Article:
How to order my own birth certificate from the Netherlands?

Almost every week, I get a question by someone who needs help obtaining his birth certificate from the Netherlands. Often, these are people who were born in the Netherlands but moved away and now need a birth certificate to get married or apply for citizenship. So I thought I’d explain how you can order your own birth certificate.

Birth records for people born less than 100 years ago are not public. Birth records younger than 100 years are kept by the municipality where the person was born. To protect the privacy of living people, only the person himself can retrieve a copy.

Municipalities in the Netherlands

Municipalities in the Netherlands in 2013. Map by Janwillemvanaalst (source: Wikipedia)

Finding the municipality

A lot of municipalities have merged over the last couple of decades, so the municipality you were born in may not exist anymore. You can find out the name of the current municipality by looking up the name of the old municipality in the “Repertorium van Nederlandse Gemeenten vanaf 1812 [Overview of Dutch municipalities since 1812].” The section that starts at p. 52 has a list of all municipalities that ever existed. If the municipality merged, it will say “opgegaan in [merged with]” followed by the name of the new municipality.

Contacting the municipality

All municipalities have a website, that can usually be found at the .nl address, for example www.amsterdam.nl or www.rotterdam.nl.  Alternatively, you could search for the name of the municipality in Wikipedia and see if it has a link to the website.

You need to find the address of the municipality. Most municipalities will have two addresses: one for visitors and a PO Box (Postbus). You need this second address.

There should also be a contact form on the site where you can ask for specific directions.

Ordering a birth certificate

Once you find the address, you can order your birth certificate by writing a letter addressed to:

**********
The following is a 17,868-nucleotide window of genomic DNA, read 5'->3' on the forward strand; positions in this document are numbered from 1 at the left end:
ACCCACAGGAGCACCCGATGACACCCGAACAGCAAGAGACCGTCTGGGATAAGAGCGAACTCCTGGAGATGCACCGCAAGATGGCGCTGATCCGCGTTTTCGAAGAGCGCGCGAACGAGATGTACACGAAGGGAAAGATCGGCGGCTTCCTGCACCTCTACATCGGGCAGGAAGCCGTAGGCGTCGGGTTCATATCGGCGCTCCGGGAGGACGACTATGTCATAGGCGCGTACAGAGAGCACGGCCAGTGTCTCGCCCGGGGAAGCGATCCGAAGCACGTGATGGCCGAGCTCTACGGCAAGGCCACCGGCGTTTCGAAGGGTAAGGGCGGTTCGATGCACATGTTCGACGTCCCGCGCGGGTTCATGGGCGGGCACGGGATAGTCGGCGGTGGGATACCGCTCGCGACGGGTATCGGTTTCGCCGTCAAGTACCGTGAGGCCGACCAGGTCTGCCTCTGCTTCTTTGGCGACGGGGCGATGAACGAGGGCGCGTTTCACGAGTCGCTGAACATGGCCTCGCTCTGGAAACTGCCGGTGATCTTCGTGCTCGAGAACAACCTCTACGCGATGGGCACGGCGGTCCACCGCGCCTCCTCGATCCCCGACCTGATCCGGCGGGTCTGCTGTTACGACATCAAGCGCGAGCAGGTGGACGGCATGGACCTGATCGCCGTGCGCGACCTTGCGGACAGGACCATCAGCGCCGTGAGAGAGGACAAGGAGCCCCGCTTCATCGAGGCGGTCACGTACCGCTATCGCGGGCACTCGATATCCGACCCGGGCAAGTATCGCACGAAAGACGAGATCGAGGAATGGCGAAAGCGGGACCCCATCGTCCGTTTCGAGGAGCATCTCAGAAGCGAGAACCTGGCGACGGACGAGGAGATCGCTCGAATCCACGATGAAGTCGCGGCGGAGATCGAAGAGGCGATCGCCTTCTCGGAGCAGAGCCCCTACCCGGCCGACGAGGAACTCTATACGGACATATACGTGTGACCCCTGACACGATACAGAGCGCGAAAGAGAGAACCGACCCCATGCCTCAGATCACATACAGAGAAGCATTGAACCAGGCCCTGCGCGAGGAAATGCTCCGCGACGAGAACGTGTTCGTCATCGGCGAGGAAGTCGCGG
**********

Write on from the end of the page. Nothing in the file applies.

[Name of municipality]
Afdeling Burgerlijke Stand
Postbus [number of PO box]
[Zip code consisting of 4 digits and 2 letters] [Municipality]
The Netherlands

In your letter please include:

  • Your full name
  • Your date and place of birth
  • Your postal address
  • The reason why you need the birth certificate
  • Your signature
  • A photocopy of a valid ID

Paying for the birth certificate

Costs vary but are typically between 10 and 20 euros (12-28 USD). Most municipalities will send you an invoice with the birth certificates, others require full payment upfront.

Some municipalities accept credit cards while others only accept bank transfers. Checks are not used in the Netherlands anymore.

To transfer money by bank, you will need to find out the International Bank Account Number (IBAN) and Bank Identifier Code (BIC) for the municipality. Contact your bank to find out how to do a transfer. If you live outside Europe, additional charges will apply.

Someone else’s birth certificate?

Do you need the birth certificate of someone else, who was born less than 100 years ago? There are two ways you can do this:

  • If the person is deceased, provide a photocopy of their death certificate and send this with the order form. You still need to include a photocopy of your own ID.